The United Arab Emirates announced on Saturday a major overhaul of the country’s Islamic personal laws, allowing unmarried couples to cohabitate, loosening alcohol restrictions and criminalizing so-called “honor killings.”
The broadening of personal freedoms reflects the changing profile of a country that has sought to bill itself as a Westernized destination for tourists, fortune-seekers and businesses despite its Islamic legal code that has previously triggered court cases against foreigners and outrage in their home countries.
The changes, which The National said would take immediate effect, also reflect the efforts of the Emirates’ rulers to keep pace with a rapidly changing society at home.
Changes include scrapping penalties for alcohol consumption, sales and possession for those 21 and over. The new rule would apparently allow Muslims who have been barred from obtaining licenses to drink alcoholic beverages freely.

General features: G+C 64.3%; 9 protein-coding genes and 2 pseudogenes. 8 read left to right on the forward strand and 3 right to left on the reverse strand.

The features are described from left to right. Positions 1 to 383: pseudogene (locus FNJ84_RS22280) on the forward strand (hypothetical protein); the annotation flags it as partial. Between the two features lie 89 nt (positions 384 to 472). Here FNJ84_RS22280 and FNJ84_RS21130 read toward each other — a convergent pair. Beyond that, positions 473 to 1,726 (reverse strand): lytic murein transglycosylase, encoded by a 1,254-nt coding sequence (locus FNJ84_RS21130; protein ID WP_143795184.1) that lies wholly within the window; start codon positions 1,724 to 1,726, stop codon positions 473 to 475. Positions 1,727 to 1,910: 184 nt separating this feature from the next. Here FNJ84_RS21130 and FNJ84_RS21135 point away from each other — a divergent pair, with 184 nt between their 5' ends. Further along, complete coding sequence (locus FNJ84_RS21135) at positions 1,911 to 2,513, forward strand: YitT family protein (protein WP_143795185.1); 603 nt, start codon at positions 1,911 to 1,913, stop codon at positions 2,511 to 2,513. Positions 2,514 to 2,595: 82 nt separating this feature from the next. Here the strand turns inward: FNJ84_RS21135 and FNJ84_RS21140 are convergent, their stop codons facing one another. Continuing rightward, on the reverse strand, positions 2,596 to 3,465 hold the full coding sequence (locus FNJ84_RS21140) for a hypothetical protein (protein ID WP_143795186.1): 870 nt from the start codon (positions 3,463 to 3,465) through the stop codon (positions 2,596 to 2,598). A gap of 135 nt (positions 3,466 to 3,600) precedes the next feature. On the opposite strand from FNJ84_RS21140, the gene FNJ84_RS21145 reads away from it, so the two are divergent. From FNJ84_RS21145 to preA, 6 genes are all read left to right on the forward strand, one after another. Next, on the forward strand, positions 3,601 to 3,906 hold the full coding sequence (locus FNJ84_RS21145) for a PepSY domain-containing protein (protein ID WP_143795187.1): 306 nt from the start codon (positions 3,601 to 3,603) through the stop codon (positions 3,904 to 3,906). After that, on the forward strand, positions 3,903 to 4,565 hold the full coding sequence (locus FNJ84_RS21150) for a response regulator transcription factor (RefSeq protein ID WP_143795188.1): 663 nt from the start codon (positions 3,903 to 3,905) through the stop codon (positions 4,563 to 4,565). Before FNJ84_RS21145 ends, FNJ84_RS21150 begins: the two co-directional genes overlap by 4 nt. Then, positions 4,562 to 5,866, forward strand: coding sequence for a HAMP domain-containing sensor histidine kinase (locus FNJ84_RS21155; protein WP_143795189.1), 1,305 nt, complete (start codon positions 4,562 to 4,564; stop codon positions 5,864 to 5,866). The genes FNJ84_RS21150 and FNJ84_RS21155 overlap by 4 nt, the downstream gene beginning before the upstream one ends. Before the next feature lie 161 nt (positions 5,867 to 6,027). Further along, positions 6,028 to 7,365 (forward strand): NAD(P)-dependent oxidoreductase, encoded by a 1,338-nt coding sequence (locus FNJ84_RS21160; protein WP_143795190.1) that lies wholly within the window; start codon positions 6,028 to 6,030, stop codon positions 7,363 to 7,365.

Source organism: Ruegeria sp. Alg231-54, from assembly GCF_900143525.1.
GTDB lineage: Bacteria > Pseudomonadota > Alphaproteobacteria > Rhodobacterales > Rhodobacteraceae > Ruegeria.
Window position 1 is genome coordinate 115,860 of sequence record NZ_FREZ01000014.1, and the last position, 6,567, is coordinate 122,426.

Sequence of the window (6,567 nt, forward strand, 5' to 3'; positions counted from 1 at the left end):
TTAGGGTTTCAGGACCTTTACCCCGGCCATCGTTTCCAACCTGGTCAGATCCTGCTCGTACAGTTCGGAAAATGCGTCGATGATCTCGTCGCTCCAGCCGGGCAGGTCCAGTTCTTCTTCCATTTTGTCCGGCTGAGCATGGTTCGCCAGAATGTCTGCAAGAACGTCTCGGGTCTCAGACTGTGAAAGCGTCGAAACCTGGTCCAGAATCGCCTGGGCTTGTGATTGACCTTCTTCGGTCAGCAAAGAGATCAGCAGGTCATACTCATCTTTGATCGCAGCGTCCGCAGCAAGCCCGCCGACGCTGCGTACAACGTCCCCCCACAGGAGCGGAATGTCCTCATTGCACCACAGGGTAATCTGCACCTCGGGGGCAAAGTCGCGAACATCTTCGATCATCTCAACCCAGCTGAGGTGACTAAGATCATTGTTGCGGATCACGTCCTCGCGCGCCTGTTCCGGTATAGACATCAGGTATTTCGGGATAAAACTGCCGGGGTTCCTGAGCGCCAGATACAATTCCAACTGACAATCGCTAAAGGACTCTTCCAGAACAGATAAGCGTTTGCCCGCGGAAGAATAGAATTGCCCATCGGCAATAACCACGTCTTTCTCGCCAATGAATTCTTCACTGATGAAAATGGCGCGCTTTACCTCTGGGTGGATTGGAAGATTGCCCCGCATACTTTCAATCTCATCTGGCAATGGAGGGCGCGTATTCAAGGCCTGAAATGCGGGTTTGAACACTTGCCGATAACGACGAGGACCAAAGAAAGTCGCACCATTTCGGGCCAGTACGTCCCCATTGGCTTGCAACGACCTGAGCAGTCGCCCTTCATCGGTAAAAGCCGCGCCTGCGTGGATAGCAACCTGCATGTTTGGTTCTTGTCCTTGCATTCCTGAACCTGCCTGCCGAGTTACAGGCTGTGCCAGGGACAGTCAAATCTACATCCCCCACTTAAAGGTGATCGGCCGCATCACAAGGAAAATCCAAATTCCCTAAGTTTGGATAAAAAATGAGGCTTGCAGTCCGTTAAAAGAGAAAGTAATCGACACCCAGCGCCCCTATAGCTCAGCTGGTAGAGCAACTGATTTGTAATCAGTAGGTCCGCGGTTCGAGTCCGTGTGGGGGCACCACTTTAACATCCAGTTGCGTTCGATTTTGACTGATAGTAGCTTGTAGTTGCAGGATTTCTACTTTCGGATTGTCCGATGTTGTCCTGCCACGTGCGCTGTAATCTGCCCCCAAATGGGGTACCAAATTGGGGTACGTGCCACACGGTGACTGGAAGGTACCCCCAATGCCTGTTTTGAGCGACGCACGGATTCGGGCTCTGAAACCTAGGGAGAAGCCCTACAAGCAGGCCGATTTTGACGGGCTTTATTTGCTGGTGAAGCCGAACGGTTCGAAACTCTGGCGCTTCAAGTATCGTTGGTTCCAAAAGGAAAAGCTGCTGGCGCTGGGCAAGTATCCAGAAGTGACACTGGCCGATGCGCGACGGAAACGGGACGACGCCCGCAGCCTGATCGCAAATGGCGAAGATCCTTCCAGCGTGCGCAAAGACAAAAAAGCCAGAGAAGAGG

Another amendment allows for “cohabitation of unmarried couples,” which has long been a crime in the UAE. Authorities, especially in the more freewheeling financial hub of Dubai, often looked the other way when it came to foreigners, but the threat of punishment still lingered. Attempted suicide, forbidden in Islamic law, would also be decriminalized, The National reported.
In a move to better “protect women’s rights,” the government said it also decided to get rid of laws defending “honor crimes,” a widely criticized tribal custom in which a male relative may evade prosecution for assaulting a woman seen as dishonoring a family. The punishment for a crime committed to eradicate a woman’s “shame,” for promiscuity or disobeying religious and cultural strictures, will now be the same for any other kind of assault.
In a country where expatriates outnumber citizens nearly nine to one, the amendments will permit foreigners to avoid Islamic Shariah courts on issues like marriage, divorce and inheritance.
The announcement said nothing of other behavior deemed insulting to local customs that has landed foreigners in jail in the past, such as acts of homosexuality, cross-dressing and public displays of affection.